The $230 Ergorapido Power stick vacuum is the third Electrolux vacuum we've tested. The $300 Precision Brushroll Clean upright vacuum got an excellent review, whereas the $349 UltraPower Studio stick vacuum turned out to be quite disappointing. The Ergorapido sits somewhere in the middle. It performed better than the UltraPower in our stick vacuum tests, but it still didn't do as well as the $500 Dyson DC59 Animal or the $180 Hoover Linx. If you're set on an Electrolux model or plan to focus your cleaning efforts on smaller debris, the Ergorapido is a fine choice. But, if you want something with top all-around performance, look to the DC59 or the Linx.
Design and features
The Ergorapido Power is pretty similar to the UltraPower Studio in terms of design and features. The Ergorapido is metallic purple with orange accents, whereas the UltraPower is metallic dark blue with orange accents. Like the UltraPower, the Ergorapido offers cord-free vacuuming complete with charging dock, LED "headlights," a see-through nozzle, and flexible tubing that makes it extremely maneuverable.
The Ergorapido also offers Electrolux's signature "Brush Roll Clean" technology. If you recall from my UltraPower review, the Brush Roll Clean feature allows you to detangle hair or other particles without having to remove the brush and clean it manually. Just turn on the vacuum and press the lever located on the right side of the nozzle. That will release another lever inside the nozzle that "combs" through the brush to help with small particle buildup. While it probably won't be able to fix any large-debris tangles like a mishap with a set of earphones, it does a pretty good job with the small stuff.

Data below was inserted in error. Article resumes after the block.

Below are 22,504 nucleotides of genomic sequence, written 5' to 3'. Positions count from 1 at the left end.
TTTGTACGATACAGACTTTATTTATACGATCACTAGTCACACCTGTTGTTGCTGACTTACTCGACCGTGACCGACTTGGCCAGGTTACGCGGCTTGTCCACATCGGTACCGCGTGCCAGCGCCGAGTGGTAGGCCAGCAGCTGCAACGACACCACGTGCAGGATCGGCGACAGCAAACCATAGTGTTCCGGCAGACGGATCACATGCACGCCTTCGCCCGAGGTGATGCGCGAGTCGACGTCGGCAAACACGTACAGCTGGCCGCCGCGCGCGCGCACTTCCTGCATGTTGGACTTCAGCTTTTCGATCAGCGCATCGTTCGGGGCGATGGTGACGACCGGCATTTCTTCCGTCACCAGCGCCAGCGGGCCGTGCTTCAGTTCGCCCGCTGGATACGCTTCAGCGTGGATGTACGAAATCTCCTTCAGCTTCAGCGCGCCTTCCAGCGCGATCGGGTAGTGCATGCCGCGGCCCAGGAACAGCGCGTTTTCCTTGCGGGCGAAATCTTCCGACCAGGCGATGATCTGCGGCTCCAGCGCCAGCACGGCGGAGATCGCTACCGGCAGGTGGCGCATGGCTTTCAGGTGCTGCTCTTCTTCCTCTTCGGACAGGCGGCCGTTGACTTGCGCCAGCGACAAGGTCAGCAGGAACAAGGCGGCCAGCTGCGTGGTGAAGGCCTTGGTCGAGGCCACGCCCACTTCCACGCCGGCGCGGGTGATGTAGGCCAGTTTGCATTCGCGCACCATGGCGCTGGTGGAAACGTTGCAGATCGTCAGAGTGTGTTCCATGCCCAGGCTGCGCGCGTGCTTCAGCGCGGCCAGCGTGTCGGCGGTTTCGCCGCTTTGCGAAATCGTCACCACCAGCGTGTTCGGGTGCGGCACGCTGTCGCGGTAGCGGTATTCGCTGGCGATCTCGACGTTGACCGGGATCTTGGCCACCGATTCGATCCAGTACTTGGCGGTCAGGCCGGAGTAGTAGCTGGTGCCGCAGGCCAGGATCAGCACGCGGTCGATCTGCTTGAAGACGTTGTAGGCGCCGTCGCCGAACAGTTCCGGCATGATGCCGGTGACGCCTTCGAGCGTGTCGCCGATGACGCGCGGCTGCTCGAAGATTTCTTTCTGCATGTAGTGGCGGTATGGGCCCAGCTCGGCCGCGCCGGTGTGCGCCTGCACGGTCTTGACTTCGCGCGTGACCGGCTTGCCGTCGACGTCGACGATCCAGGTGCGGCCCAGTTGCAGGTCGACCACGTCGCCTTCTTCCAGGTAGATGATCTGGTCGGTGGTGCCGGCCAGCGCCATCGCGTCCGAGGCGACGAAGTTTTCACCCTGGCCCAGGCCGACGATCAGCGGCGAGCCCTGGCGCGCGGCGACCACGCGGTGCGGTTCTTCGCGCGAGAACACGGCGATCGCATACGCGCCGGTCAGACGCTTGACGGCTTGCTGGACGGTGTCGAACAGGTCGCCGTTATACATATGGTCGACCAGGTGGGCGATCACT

From there, the Ergorapido's features start to diverge a bit. Unlike the UltraPower, the Ergorapido is a 2-in-1 model -- a stick and handheld vacuum are neatly packaged into one traditional-looking stick vacuum. Press the 2-in-1 button on the front of the vacuum and the handheld unit will release for use. A separate brush attachment for the handheld vacuum is even included with the purchase.
Additionally, the Ergorapido offers only two cleaning modes -- normal and high, whereas the UltraPower offers three: normal, booster, and silent. It also doesn't have an LED status bar that lets you know how much time is left on your charge. Unlike the UltraPower's 25.2-volt lithium ion battery, the Ergorapido's 14.4-volt battery is nickel-metal hydride -- common in handheld vacuums.
At 5.5 pounds, the Ergorapido is the lightest of the "traditional" stick vacs. The UltraPower weighs 6.3 pounds, the Linx weighs 7.3 pounds, and the $350 Gtech AirRam weighs 7.7 pounds. Due to their unconventional configurations, the Dyson DC59 and the $180 Shark Rocket weigh less -- 4.6 pounds for the DC59 and 4.2 pounds for the Rocket.
Stick vacuums tend to be easier to use than uprights. They weigh less, and they're typically cordless (all of the models we tested are cordless, except the Shark Rocket). There's much less lugging involved overall. The Electrolux Ergorapido is no exception.
Like the Electrolux UltraPower Studio stick vacuum I reviewed, the Ergorapido is incredibly easy to maneuver. I love the bendable tubing on the back that makes it so good at making turns (and where the UltraPower had trouble standing upright, the Ergorapido seems much better at snapping into place and staying put). Add in the fact that the Ergorapido weighs nearly a pound less than the UltraPower, and it's my vote for the most maneuverable traditional stick model we tested.